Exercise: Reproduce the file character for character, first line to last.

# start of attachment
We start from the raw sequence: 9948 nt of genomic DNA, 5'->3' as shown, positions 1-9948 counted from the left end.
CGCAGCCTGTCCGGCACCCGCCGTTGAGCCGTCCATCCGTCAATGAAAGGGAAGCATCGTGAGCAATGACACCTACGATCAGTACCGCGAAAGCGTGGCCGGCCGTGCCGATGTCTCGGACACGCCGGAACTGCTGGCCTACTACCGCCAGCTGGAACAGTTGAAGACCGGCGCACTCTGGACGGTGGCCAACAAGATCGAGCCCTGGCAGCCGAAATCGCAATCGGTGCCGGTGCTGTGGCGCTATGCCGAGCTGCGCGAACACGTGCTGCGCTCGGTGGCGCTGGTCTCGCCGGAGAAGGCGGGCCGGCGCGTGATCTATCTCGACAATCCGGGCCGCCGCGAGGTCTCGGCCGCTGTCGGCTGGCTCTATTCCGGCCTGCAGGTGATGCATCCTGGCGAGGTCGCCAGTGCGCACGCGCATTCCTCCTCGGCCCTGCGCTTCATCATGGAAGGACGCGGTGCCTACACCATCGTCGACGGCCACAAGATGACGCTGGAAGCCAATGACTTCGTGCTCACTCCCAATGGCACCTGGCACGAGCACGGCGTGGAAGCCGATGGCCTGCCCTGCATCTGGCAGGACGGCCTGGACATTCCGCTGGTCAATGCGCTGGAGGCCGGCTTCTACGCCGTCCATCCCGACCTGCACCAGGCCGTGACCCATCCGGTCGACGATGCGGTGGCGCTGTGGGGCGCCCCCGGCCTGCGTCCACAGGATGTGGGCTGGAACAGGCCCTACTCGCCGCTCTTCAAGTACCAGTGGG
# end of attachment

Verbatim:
We start from the raw sequence: 9948 nt of genomic DNA, 5'->3' as shown, positions 1-9948 counted from the left end.
CGCAGCCTGTCCGGCACCCGCCGTTGAGCCGTCCATCCGTCAATGAAAGGGAAGCATCGTGAGCAATGACACCTACGATCAGTACCGCGAAAGCGTGGCCGGCCGTGCCGATGTCTCGGACACGCCGGAACTGCTGGCCTACTACCGCCAGCTGGAACAGTTGAAGACCGGCGCACTCTGGACGGTGGCCAACAAGATCGAGCCCTGGCAGCCGAAATCGCAATCGGTGCCGGTGCTGTGGCGCTATGCCGAGCTGCGCGAACACGTGCTGCGCTCGGTGGCGCTGGTCTCGCCGGAGAAGGCGGGCCGGCGCGTGATCTATCTCGACAATCCGGGCCGCCGCGAGGTCTCGGCCGCTGTCGGCTGGCTCTATTCCGGCCTGCAGGTGATGCATCCTGGCGAGGTCGCCAGTGCGCACGCGCATTCCTCCTCGGCCCTGCGCTTCATCATGGAAGGACGCGGTGCCTACACCATCGTCGACGGCCACAAGATGACGCTGGAAGCCAATGACTTCGTGCTCACTCCCAATGGCACCTGGCACGAGCACGGCGTGGAAGCCGATGGCCTGCCCTGCATCTGGCAGGACGGCCTGGACATTCCGCTGGTCAATGCGCTGGAGGCCGGCTTCTACGCCGTCCATCCCGACCTGCACCAGGCCGTGACCCATCCGGTCGACGATGCGGTGGCGCTGTGGGGCGCCCCCGGCCTGCGTCCACAGGATGTGGGCTGGAACAGGCCCTACTCGCCGCTCTTCAAGTACCAGTGGG